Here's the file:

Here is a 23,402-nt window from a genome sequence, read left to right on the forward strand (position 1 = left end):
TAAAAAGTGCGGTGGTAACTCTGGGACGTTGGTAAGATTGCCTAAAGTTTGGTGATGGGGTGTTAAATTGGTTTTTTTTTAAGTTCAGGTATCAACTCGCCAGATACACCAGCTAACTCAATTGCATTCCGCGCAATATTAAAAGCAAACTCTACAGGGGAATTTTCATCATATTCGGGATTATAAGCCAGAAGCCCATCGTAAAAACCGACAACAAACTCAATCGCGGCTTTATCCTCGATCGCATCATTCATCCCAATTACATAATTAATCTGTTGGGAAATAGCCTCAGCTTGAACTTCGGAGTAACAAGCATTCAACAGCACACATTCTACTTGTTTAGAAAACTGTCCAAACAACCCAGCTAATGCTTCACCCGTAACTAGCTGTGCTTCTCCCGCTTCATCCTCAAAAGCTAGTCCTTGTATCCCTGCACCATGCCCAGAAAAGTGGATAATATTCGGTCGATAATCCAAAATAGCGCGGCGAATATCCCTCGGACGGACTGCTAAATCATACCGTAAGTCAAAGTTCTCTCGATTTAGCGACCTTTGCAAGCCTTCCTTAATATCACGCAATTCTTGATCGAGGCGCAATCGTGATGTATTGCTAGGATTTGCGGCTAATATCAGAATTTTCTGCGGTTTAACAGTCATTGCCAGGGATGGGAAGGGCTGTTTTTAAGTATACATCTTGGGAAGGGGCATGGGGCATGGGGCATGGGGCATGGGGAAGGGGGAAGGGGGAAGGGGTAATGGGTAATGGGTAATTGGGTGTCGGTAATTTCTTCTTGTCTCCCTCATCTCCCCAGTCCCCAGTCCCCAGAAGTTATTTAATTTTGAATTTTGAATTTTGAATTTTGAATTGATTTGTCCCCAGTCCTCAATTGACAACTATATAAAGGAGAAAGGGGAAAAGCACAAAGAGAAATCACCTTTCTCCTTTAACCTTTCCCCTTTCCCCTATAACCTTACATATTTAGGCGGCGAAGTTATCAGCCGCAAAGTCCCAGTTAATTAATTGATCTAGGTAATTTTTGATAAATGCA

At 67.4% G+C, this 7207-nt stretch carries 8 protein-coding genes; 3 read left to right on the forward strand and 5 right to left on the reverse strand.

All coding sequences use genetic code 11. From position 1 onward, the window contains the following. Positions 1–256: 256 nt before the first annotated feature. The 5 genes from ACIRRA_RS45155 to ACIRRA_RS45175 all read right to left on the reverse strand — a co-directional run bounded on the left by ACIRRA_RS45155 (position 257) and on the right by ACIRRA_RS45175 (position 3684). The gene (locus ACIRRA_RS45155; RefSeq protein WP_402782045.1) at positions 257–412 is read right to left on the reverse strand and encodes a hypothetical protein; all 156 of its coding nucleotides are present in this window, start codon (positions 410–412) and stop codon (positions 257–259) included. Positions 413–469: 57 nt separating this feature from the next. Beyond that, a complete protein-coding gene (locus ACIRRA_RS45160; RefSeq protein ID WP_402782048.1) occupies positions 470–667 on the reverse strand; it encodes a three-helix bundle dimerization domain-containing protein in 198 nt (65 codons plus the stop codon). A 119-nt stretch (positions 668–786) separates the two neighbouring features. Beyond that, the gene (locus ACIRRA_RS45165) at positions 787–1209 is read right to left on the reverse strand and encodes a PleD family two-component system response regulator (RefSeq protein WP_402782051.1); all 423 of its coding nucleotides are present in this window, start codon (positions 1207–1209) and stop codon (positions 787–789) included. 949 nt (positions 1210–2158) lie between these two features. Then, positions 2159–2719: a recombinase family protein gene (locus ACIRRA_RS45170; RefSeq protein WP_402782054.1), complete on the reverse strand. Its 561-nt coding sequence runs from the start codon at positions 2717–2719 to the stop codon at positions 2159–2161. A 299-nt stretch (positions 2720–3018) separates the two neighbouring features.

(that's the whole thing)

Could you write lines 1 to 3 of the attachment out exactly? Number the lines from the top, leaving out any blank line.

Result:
Here is a 23,402-nt window from a genome sequence, read left to right on the forward strand (position 1 = left end):
TAAAAAGTGCGGTGGTAACTCTGGGACGTTGGTAAGATTGCCTAAAGTTTGGTGATGGGGTGTTAAATTGGTTTTTTTTTAAGTTCAGGTATCAACTCGCCAGATACACCAGCTAACTCAATTGCATTCCGCGCAATATTAAAAGCAAACTCTACAGGGGAATTTTCATCATATTCGGGATTATAAGCCAGAAGCCCATCGTAAAAACCGACAACAAACTCAATCGCGGCTTTATCCTCGATCGCATCATTCATCCCAATTACATAATTAATCTGTTGGGAAATAGCCTCAGCTTGAACTTCGGAGTAACAAGCATTCAACAGCACACATTCTACTTGTTTAGAAAACTGTCCAAACAACCCAGCTAATGCTTCACCCGTAACTAGCTGTGCTTCTCCCGCTTCATCCTCAAAAGCTAGTCCTTGTATCCCTGCACCATGCCCAGAAAAGTGGATAATATTCGGTCGATAATCCAAAATAGCGCGGCGAATATCCCTCGGACGGACTGCTAAATCATACCGTAAGTCAAAGTTCTCTCGATTTAGCGACCTTTGCAAGCCTTCCTTAATATCACGCAATTCTTGATCGAGGCGCAATCGTGATGTATTGCTAGGATTTGCGGCTAATATCAGAATTTTCTGCGGTTTAACAGTCATTGCCAGGGATGGGAAGGGCTGTTTTTAAGTATACATCTTGGGAAGGGGCATGGGGCATGGGGCATGGGGCATGGGGAAGGGGGAAGGGGGAAGGGGTAATGGGTAATGGGTAATTGGGTGTCGGTAATTTCTTCTTGTCTCCCTCATCTCCCCAGTCCCCAGTCCCCAGAAGTTATTTAATTTTGAATTTTGAATTTTGAATTTTGAATTGATTTGTCCCCAGTCCTCAATTGACAACTATATAAAGGAGAAAGGGGAAAAGCACAAAGAGAAATCACCTTTCTCCTTTAACCTTTCCCCTTTCCCCTATAACCTTACATATTTAGGCGGCGAAGTTATCAGCCGCAAAGTCCCAGTTAATTAATTGATCTAGGTAATTTTTGATAAATGCA

At 67.4% G+C, this 7207-nt stretch carries 8 protein-coding genes; 3 read left to right on the forward strand and 5 right to left on the reverse strand.